The Atlas of Perinatology by Aladjem and Vidyasagar is a large, handsome volume. A variety of authors have contributed to the 22 chapters on perinatal subjects ranging from pathology to neonatal ophthalmology. As usual with multiple authors, there is some variation in both style and quality among the chapters.
As an atlas, the emphasis is on pictorial presentation; the quality of the pictures, most of them in color, is generally excellent. The pictures of pathology, both gross and microscopic, are well done, as are the pictures of infants. I particularly enjoyed the examples of fetal monitoring records from actual cases. Some of the subjects lend themselves to the format better than others. Pictures of personnel holding equipment were not particularly enlightening, and I doubt whether the educational value of a picture of parents holding their discharged infant is worth the price of reproduction.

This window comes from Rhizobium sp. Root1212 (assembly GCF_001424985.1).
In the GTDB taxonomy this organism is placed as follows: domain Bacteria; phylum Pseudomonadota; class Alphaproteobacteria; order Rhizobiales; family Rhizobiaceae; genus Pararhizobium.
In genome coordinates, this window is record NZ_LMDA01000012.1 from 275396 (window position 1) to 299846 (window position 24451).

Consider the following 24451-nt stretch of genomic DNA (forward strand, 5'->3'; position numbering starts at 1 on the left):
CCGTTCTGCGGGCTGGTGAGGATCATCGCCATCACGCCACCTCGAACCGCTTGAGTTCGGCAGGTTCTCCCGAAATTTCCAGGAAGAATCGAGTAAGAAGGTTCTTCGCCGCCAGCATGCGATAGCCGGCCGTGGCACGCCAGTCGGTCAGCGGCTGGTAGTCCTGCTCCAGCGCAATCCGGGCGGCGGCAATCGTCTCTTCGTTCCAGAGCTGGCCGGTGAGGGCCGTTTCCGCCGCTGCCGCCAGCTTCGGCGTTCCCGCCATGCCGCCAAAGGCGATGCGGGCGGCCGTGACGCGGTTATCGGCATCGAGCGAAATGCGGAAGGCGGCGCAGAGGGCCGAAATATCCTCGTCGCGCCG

I have a problem in knowing the